Mosaic products documentation: Concepts, API Reference, Technical articles, How-to, Downloads and tools

Database

By default, every Mosaic microservice has one PostgreSQL database to hold and manage its data. The database is used to create the GraphQL schema to expose entities in the API. It is also used for other internal service data, not exposed over API.

Schemas

To accommodate both GraphQL and internal data, Mosaic uses different database schemas and database roles. The ones that are meant to be used in your project are:

  • app_public: this database schema should contain all the tables that you want to expose as a part of the GraphQL API. The database role DATABASE_GQL_ROLE should receive fine granular GRANTs to select, insert, update, and delete all or some data for those tables and columns.

  • app_hidden: this database schema should contain all the tables that are accessible to the database role DATABASE_GQL_ROLE but should not be made available in the GraphQL API. Those tables might be used and exposed through PostgreSQL functions (in the app_public schema) or used in plug-ins.

  • app_private: this database schema contains tables and functions that are not available to the database role DATABASE_GQL_ROLE. Those are only available to the database owner role and contain secret/sensitive data.

  • ax_utils: this database schema contains PostgreSQL utility functions that help you to create a consistent database structure and optimal integration into existing Mosaic plug-ins. Those functions are provided by the @axinom/mosaic-db-common library and should not be changed.

Database Migration

To create and maintain your database, you can use any database migration tool or manually create and alter the database. In our template projects, we use the Graphile migrate library for easy and fast development cycles which automatically update the database and the local GraphQL API on every change to the migration SQL file.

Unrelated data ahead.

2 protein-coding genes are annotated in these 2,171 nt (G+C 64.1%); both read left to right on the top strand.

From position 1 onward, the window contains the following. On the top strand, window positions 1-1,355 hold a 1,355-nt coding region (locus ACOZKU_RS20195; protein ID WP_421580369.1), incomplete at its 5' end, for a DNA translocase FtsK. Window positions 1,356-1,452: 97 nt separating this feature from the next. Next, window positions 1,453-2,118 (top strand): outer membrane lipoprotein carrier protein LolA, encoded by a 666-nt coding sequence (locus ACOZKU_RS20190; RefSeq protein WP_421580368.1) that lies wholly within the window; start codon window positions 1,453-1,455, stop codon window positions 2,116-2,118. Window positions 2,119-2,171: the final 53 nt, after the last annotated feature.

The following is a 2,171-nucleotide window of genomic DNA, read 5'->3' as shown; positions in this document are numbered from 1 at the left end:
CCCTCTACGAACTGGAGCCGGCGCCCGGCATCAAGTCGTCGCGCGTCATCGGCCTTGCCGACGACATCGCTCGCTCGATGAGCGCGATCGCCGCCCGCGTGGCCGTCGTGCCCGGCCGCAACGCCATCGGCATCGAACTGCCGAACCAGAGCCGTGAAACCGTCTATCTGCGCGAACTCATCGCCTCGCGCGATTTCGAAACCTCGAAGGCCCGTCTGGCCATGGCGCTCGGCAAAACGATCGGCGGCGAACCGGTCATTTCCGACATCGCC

Every project has a ./migrations/current.sql file in which you can add your SQL migration code. As the Graphile migrate is a forward only migration and is executed on many times against the local database it must be idempotent. This means, for example, to add a DROP TABLE IF EXISTS app_public.movies CASCADE; before calling the CREATE TABLE app_public.movies (…). When the migration is applied (exactly once) in production, this does not cause any issues. However, it is immensely helpful to have fast development cycles locally.

When your local service runs in the dev mode, it watches for any change to the current.sql file. Whenever you save the file, it is run against your local database. This way, you get immediate feedback if there are any errors in the SQL file. If it can be applied successfully, it automatically triggers a rebuild of the GraphQL API to make the new changes directly available without any manual rebuild/restart. If you use the GraphiQL web IDE, this automatically reloads the schema as well. In summary, this allows to change something in the current.sql file which directly reflects in the GraphiQL web app.

When you are happy with the migration SQL code, you can run the Graphile migrate commit command to freeze the contents of your current.sql file into a committed database migration file. This is a Grapile migration step - not to be confused with GIT commits. After this step, the current.sql file is empty again. If you want to change something in the last committed database migration file, you can run the uncommit command which removes the last commit file and adds the contents back to the current.sql file. This operation must be used only as long as it was never deployed to production!

As a general best practice, the current.sql file should always be empty when you GIT commit code to the master branch.

When the application is deployed to some productive server, it executes all the committed database migration files to the database that were not run so far. The current.sql file is only executed in the DEV mode - not in the production mode.